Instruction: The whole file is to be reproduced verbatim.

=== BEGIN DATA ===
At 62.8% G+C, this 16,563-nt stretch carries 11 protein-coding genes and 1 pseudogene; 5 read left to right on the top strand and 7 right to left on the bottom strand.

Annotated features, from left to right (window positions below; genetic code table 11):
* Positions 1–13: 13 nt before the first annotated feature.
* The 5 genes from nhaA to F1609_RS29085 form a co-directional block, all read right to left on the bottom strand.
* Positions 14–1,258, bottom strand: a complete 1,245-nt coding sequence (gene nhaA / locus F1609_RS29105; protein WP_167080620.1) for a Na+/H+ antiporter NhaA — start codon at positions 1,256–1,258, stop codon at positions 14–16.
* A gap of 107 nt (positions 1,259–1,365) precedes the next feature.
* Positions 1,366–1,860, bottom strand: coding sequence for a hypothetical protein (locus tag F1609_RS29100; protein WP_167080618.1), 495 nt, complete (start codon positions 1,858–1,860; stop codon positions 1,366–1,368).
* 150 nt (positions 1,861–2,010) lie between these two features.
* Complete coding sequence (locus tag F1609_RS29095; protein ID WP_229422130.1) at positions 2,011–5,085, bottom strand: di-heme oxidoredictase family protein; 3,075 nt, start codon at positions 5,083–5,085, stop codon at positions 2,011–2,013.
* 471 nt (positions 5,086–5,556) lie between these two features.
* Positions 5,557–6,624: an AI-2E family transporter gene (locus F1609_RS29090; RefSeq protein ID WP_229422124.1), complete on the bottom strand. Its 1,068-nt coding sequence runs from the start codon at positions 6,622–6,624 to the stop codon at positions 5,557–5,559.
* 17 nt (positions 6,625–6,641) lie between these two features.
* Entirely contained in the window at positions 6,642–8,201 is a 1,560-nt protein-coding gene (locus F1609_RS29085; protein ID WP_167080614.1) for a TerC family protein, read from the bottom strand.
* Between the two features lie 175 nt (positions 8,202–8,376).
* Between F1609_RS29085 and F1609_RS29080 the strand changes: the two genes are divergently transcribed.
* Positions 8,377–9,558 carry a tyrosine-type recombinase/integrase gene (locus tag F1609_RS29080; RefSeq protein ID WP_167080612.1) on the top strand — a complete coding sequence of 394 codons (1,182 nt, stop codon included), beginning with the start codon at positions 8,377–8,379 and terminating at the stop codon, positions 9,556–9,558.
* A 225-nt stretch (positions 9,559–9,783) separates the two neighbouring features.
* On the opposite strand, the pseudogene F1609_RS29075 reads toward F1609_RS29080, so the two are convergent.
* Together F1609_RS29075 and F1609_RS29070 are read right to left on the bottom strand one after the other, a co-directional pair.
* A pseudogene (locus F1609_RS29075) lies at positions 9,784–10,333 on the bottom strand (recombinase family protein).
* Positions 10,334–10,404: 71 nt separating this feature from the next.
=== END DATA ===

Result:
At 62.8% G+C, this 16,563-nt stretch carries 11 protein-coding genes and 1 pseudogene; 5 read left to right on the top strand and 7 right to left on the bottom strand.

Annotated features, from left to right (window positions below; genetic code table 11):
* Positions 1–13: 13 nt before the first annotated feature.
* The 5 genes from nhaA to F1609_RS29085 form a co-directional block, all read right to left on the bottom strand.
* Positions 14–1,258, bottom strand: a complete 1,245-nt coding sequence (gene nhaA / locus F1609_RS29105; protein WP_167080620.1) for a Na+/H+ antiporter NhaA — start codon at positions 1,256–1,258, stop codon at positions 14–16.
* A gap of 107 nt (positions 1,259–1,365) precedes the next feature.
* Positions 1,366–1,860, bottom strand: coding sequence for a hypothetical protein (locus tag F1609_RS29100; protein WP_167080618.1), 495 nt, complete (start codon positions 1,858–1,860; stop codon positions 1,366–1,368).
* 150 nt (positions 1,861–2,010) lie between these two features.
* Complete coding sequence (locus tag F1609_RS29095; protein ID WP_229422130.1) at positions 2,011–5,085, bottom strand: di-heme oxidoredictase family protein; 3,075 nt, start codon at positions 5,083–5,085, stop codon at positions 2,011–2,013.
* 471 nt (positions 5,086–5,556) lie between these two features.
* Positions 5,557–6,624: an AI-2E family transporter gene (locus F1609_RS29090; RefSeq protein ID WP_229422124.1), complete on the bottom strand. Its 1,068-nt coding sequence runs from the start codon at positions 6,622–6,624 to the stop codon at positions 5,557–5,559.
* 17 nt (positions 6,625–6,641) lie between these two features.
* Entirely contained in the window at positions 6,642–8,201 is a 1,560-nt protein-coding gene (locus F1609_RS29085; protein ID WP_167080614.1) for a TerC family protein, read from the bottom strand.
* Between the two features lie 175 nt (positions 8,202–8,376).
* Between F1609_RS29085 and F1609_RS29080 the strand changes: the two genes are divergently transcribed.
* Positions 8,377–9,558 carry a tyrosine-type recombinase/integrase gene (locus tag F1609_RS29080; RefSeq protein ID WP_167080612.1) on the top strand — a complete coding sequence of 394 codons (1,182 nt, stop codon included), beginning with the start codon at positions 8,377–8,379 and terminating at the stop codon, positions 9,556–9,558.
* A 225-nt stretch (positions 9,559–9,783) separates the two neighbouring features.
* On the opposite strand, the pseudogene F1609_RS29075 reads toward F1609_RS29080, so the two are convergent.
* Together F1609_RS29075 and F1609_RS29070 are read right to left on the bottom strand one after the other, a co-directional pair.
* A pseudogene (locus F1609_RS29075) lies at positions 9,784–10,333 on the bottom strand (recombinase family protein).
* Positions 10,334–10,404: 71 nt separating this feature from the next.